Late Night TV Ratings For The Week Of May 7 - May 11, 2012

Categories: Late Night TV Ratings,Network TV Press Releases,Weekly Late Night TV Ratings

Written By

May 17th, 2012

To see past week's Late Night TV ratings information click here.

Via NBC's Press Release

JAY LENO AND JIMMY FALLON DELIVER #1 FINISHES FOR THE LATE-NIGHT WEEK OF MAY 7-11

 

 

‘TONIGHT’ AND ‘LATE NIGHT’ DELIVER BIGGER 18-49 AND TOTAL-VIEWER AUDIENCES THAN THE ABC AND CBS TIME-PERIOD COMPETITION

 

SEASON TO DATE, JAY HAS STRETCHED HIS TOTAL-VIEWER LEAD OVER ‘Late Show’ TO 15 PERCENT FROM THE YEAR-AGO 9 PERCENT AND JIMMY FALLON HAS INCREASED HIS MARGIN OVER ‘LATE Late Show’ TO 15 PERCENT FROM 0.5 PERCENT

 

Last Call WITH CARSON DALY’ HITS A FIVE-WEEK HIGH IN 18-49 VIEWERS AND A FOUR-WEEK HIGH IN TOTAL VIEWERS

 

UNIVERSAL CITY, Calif. – May 17, 2012 – NBC’s “The Tonight Show with Jay Leno” has delivered #1 rankings in viewers 18-49 and total viewers for the week of May 7-11, generating bigger audiences in adults 18-49 and total viewers than its time-period competition of CBS's "Late Show with David Letterman" and ABC's combination of "Nightline" and "Jimmy Kimmel Live."

 

At 12:35 a.m. ET, NBC’s "Late Night with Jimmy Fallon" ranked #1 ahead of CBS's "Late Late Show with Craig Ferguson" and head to head versus ABC’s "Kimmel" in viewers 18-49 and total viewers, delivering bigger audiences than “Late Late Show” in every key ratings category: adults, men and women 18-34, 18-49 and 25-54, plus total viewers.

 

At 1:35 a.m. ET, NBC’s “Last Call with Carson Daly” delivered its largest 18-49 audience (422,000) in five weeks, since the week of April 2-6, and its biggest overall audience (964,000) in four weeks, since the week of April 9-13.

 

Through the first 34 weeks of the season, "Tonight" has increased its total-viewer margin over "Late Show" to 15 percent (3.710 million vs. 3.218 million), up from the year-ago season-to-date advantage of 9 percent. Jimmy Fallon has also established a total-viewer lead over "Late Late Show" this season of 15 percent (1.764 million vs. 1.531 million), up from last year's advantage of 0.5 percent. Jimmy has also increased his season-to-date lead over "Late Late Show" in adults 18-34, to 41 percent (276,000 vs. 196,000) up from last year's 23 percent, and in adults 25-54, to 11 percent (864,000 vs. 778,000) up from 2 percent at this point last season.

 

"Tonight" delivered a bigger 18-49 audience than "Late Show" for the 18th time in 21 weeks while Jimmy Fallon attracted a bigger 18-49 audience than "Late Late Show" for a 24th week in a row.

 

WEEKLY AVERAGES

 

(According to in-home viewing figures from Nielsen Media Research for the week of May 7-11. Ratings reflect "live plus same day" data from Nielsen Media Research unless otherwise noted. Season-to-date figures are averages of "live plus seven day" data except for the two most recent weeks, which are "live plus same day.")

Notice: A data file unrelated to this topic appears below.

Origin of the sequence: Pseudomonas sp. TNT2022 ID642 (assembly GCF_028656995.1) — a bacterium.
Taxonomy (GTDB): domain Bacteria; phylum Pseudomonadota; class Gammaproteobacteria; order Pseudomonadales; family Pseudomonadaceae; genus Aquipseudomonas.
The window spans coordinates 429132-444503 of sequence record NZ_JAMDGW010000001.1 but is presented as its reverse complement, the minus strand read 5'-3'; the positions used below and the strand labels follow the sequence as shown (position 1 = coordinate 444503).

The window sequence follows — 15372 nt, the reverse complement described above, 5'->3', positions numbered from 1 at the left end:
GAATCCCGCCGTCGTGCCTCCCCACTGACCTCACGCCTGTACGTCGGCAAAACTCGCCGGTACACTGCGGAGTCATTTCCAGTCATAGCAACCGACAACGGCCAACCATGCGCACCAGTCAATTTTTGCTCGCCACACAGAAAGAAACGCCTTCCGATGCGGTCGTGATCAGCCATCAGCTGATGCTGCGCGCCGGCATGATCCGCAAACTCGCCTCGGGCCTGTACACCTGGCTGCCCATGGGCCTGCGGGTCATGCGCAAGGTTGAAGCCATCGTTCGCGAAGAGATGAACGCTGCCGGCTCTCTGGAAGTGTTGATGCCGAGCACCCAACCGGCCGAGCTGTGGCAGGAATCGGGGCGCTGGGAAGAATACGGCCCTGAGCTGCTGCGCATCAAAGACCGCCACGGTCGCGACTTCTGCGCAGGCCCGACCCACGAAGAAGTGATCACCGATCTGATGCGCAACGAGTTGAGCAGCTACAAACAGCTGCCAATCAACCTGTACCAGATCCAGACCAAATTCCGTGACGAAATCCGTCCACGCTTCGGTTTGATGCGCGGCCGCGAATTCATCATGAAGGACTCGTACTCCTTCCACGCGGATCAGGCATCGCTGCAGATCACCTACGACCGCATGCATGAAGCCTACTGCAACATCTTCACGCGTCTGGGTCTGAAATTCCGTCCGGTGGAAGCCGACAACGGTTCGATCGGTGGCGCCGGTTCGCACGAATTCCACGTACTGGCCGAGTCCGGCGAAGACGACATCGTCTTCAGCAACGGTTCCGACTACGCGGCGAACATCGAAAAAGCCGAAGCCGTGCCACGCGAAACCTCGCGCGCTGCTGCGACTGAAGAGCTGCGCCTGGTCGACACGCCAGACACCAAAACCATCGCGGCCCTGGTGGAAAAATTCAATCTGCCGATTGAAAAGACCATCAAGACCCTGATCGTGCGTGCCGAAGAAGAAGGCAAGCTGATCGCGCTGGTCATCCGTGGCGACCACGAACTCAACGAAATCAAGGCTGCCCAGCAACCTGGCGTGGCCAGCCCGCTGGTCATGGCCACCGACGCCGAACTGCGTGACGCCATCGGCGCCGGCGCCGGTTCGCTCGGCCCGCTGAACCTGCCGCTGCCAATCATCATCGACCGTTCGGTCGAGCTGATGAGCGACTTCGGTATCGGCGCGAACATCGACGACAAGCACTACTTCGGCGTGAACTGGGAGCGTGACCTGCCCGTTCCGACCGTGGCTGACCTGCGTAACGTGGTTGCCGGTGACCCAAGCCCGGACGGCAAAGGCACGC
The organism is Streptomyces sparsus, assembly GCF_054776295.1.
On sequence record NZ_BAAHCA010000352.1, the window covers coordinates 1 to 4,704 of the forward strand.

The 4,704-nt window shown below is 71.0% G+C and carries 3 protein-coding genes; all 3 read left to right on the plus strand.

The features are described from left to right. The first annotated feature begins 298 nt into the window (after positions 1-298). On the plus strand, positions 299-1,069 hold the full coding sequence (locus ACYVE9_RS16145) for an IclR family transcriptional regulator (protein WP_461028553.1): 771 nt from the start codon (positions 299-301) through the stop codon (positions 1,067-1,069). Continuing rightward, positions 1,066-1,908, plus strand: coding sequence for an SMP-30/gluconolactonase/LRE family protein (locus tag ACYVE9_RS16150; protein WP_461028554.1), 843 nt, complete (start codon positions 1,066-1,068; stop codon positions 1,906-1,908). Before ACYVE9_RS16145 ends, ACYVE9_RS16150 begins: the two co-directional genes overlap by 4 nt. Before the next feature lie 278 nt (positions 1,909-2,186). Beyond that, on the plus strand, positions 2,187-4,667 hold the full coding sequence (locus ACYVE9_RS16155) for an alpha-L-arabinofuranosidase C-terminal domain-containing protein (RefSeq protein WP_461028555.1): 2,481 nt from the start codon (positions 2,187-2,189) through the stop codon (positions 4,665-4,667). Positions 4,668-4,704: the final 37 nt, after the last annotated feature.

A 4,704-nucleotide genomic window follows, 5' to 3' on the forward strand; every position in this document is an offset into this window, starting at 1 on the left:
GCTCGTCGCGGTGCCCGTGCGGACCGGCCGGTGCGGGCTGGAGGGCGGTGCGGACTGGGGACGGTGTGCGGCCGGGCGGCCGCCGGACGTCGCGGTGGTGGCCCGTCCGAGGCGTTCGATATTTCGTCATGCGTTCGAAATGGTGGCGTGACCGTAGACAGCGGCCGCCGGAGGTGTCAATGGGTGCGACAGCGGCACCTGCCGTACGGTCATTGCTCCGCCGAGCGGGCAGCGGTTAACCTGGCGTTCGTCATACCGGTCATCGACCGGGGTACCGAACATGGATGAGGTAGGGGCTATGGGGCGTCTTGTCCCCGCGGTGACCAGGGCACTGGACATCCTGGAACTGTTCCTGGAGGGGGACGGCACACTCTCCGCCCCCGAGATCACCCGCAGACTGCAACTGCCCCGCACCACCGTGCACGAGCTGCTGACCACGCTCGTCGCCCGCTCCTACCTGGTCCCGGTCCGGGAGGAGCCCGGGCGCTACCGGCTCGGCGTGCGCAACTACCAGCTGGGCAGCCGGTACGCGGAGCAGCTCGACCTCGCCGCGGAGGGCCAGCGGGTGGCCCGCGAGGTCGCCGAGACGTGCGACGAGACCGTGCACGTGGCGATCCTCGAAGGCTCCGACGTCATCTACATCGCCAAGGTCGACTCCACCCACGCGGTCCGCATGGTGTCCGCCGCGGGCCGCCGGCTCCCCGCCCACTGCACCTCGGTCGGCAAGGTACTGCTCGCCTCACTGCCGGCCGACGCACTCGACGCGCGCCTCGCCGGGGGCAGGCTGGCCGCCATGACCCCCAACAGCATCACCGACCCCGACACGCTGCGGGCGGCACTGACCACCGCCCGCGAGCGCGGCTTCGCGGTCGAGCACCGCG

ADULTS 18-49

 

 

 

11:35 p.m.-12:35 a.m. ET

 

 

NBC "Tonight," 0.8 rating, 3 share

 

 

CBS "Late Show," 0.7/3

 

 

11:35 p.m.-12 midnight ET

 

ABC "Nightline," 0.9/3

 

 

12 midnight-1 a.m. ET

 

ABC "Kimmel," 0.6/3*

 

 

12:35-1:35 a.m. ET

 

 

NBC "Late Night," 0.5/3

 

 

CBS "Late Late Show," 0.4/2

 

 

1:35-2:05 a.m. ET

 

 

NBC "Last Call," 0.3/2*

 

 

 

 

TOTAL VIEWERS

 

 

11:35 p.m.-12:35 a.m. ET

 

 

NBC "Tonight," 3.4 million viewers

 

 

CBS "Late Show," 3.0 million viewers

 

11:35 p.m.-12 midnight ET

 

ABC "Nightline," 3.8 million viewers

 

 

12 midnight-1 a.m. ET

 

ABC "Kimmel," 1.9 million viewers*

 

 

12:35-1:35 a.m. ET

 

 

NBC "Late Night," 1.6 million viewers

 

 

CBS "Late Late Show," 1.4 million viewers

 

 

1:35-2:05 a.m. ET

 

 

NBC "Last Call," 1.0 million viewers*

 

 

* Friday’s "Last Call" and "Kimmel" were encores.

 

 

 

SEASON TO DATE

 

 

 

ADULTS 18-49

 

 

 

11:35 p.m.-12:35 a.m. ET

 

 

NBC "Tonight," 0.9 rating, 3 share

 

 

CBS "Late Show," 0.8/3

 

 

11:35 p.m.-12 midnight ET

 

ABC "Nightline," 0.9/3

 

 

12 midnight-1 a.m. ET

 

ABC "Kimmel," 0.5/2

 

 

12:35-1:35 a.m. ET

 

 

NBC "Late Night," 0.6/3

 

 

CBS "Late Late Show," 0.5/3

 

 

1:35-2:05 a.m. ET

 

 

NBC "Last Call," 0.3/2

 

 

 

 

TOTAL VIEWERS

 

 

 

11:35 p.m.-12:35 a.m. ET

 

 

NBC "Tonight," 3.7 million viewers

 

 

CBS "Late Show," 3.2 million viewers

 

11:35 p.m.-12 midnight ET

 

ABC "Nightline," 3.9 million viewers

 

 

12 midnight-1 a.m. ET

 

ABC "Kimmel," 1.8 million viewers

 

 

12:35-1:35 a.m. ET

 

 

NBC "Late Night," 1.8 million viewers

 

 

CBS "Late Late Show," 1.5 million viewers